Immunotherapy as a cancer treatment has received increased attention lately, mostly because Jimmy Carter was successfully saved by this non-toxic therapy. But it is not a new way of thinking about cancer! In the 1890s, the much misunderstood doctor William Coley was pretty much traumatised from losing a patient to sarcoma (I like him already! He had a soul!) and so began to sift through old records at New York Hospital in order to find something that would point him in the direction of an effective treatment (that did not involve amputation, obviously). Coley then discovered the case of a German man with a recurrent tumour on his neck, who was expected to die until his tumour just disappeared after a strep infection. He decided that the strep infection managed to reverse the cancer, and then tested his theory on another seriously ill man dying of sarcoma (do not try this at home! There are many immunotherapy/hyperthermia clinics, particularly in Europe). After getting his hands on a strong strain of strep bacteria, this man became violently ill, but in 24 hours his tumour began to disintegrate, and he completely recovered. William Coley finally got his revenge against sarcoma. Unfortunately, radiation overshadowed his successes, possibly because you couldn't type "radiotherapy side effects" into Google Images for another century. But then his daughter founded the Cancer Research Institute, and now there is a much greater understanding of the immune system and how it can fight cancer. I will say that all cancer deaths over the past 100 years were unnecessarily caused by the desire for one-size-fits-all treatments regardless of their toxicity. I am not going to mince my words like I am "supposed to", I hate the usual discourse around cancer where you are a monster if you do not accept death and toxic treatment ideas.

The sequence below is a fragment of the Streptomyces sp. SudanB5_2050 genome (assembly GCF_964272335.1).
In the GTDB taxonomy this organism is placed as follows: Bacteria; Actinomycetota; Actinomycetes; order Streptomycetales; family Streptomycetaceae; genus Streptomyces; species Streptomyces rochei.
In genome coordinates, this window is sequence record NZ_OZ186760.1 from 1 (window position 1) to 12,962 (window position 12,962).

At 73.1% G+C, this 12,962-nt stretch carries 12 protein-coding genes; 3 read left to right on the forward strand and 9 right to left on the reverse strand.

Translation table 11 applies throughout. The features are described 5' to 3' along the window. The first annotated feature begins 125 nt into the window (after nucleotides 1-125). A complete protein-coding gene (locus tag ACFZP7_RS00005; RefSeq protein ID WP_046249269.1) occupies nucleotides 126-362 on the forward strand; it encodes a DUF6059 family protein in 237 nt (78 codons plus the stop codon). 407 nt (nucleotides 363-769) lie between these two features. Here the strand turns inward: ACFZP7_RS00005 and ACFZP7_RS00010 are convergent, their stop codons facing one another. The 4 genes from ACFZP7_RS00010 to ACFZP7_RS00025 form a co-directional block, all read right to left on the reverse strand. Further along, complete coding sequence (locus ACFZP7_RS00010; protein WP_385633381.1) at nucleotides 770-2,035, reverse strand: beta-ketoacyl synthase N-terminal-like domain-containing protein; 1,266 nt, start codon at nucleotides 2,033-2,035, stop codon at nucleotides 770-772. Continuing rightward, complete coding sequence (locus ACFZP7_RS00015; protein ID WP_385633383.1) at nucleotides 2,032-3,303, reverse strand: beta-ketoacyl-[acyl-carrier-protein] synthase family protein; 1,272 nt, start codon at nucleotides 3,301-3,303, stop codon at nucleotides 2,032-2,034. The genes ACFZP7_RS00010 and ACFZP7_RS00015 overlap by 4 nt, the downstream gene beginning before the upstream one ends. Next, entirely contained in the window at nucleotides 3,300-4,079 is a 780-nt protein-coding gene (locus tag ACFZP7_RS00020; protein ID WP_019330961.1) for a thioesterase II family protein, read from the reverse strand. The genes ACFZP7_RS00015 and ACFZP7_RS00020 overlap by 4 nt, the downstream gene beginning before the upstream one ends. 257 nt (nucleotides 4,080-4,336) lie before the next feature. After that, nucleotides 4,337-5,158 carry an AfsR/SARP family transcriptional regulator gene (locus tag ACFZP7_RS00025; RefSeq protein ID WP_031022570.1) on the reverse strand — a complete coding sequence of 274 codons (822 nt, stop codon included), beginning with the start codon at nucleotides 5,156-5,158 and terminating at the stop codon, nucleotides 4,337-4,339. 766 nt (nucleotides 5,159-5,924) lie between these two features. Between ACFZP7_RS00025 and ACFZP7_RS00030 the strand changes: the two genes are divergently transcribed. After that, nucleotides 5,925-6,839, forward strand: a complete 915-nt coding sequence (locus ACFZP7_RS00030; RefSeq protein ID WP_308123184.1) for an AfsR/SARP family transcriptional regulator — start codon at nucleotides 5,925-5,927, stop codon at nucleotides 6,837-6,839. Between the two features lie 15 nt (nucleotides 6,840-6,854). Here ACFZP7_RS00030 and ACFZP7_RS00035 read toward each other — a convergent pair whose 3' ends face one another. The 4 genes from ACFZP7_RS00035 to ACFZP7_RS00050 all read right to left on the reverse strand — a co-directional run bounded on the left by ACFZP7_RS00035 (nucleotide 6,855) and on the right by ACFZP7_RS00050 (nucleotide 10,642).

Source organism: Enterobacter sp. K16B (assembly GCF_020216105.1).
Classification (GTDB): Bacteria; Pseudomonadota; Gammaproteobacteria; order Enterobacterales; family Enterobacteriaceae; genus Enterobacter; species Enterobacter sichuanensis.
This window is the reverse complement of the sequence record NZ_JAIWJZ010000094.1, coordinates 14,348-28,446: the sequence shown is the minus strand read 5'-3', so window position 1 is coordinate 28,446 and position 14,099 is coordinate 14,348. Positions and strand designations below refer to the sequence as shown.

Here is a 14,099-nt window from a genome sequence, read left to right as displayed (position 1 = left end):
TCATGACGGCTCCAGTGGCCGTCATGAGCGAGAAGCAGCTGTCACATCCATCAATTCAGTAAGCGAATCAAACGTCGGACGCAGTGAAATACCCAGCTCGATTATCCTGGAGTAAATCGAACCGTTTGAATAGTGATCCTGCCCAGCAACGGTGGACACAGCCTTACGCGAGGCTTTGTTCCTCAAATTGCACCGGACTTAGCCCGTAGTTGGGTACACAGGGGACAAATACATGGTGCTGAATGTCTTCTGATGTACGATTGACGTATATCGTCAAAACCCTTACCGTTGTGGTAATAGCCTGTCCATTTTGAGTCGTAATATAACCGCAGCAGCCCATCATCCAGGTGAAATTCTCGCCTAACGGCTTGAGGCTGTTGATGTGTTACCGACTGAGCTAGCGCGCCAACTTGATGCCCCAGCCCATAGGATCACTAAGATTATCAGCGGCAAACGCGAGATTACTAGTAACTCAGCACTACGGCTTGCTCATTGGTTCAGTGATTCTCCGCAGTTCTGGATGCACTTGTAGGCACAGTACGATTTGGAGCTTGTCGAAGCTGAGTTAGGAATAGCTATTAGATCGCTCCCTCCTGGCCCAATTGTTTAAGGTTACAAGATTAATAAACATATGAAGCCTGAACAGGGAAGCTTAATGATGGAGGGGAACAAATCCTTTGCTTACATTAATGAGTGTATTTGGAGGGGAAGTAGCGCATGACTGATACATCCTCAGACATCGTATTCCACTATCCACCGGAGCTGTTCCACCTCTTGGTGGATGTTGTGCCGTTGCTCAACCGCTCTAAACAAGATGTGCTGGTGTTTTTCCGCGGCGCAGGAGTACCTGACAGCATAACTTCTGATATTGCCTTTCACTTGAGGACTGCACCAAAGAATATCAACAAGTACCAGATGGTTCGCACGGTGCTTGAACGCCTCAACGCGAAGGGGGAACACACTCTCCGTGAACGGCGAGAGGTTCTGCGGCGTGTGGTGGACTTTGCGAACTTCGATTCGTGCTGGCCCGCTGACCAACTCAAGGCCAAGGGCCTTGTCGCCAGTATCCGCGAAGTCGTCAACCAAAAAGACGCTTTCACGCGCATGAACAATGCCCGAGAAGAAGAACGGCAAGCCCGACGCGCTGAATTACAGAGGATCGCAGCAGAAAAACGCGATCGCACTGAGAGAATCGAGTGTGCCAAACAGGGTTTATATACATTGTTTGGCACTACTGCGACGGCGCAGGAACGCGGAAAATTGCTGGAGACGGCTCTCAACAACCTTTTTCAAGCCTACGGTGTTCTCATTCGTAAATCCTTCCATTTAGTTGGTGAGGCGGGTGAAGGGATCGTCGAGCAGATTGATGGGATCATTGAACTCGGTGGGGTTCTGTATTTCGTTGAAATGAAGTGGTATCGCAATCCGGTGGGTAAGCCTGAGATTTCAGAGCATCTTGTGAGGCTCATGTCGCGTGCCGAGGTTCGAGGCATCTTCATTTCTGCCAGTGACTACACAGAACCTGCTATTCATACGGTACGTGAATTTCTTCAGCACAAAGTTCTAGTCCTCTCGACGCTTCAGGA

Why am I writing about this when I study natural medicine? Because it is not toxic, and there are things natural medicine can offer to make immunotherapy safer and more effective. One of these things is supplementation with Bifidobacterium probiotics. Mice given Bifidobacterium were able to respond to immunotherapy, and this actually exerted its own anti-cancer effects separately from the drugs. These bacteria did not leave the intestines, they simply communicated with roaming immune cells. Bifidobacterium containing probiotics are widely available, as well as a wide variety of nutritional supplements and herbs that can modulate the immune system, but there needs to be more research on combining these with immunotherapy drugs because most naturopaths don't seem to know how to work with them.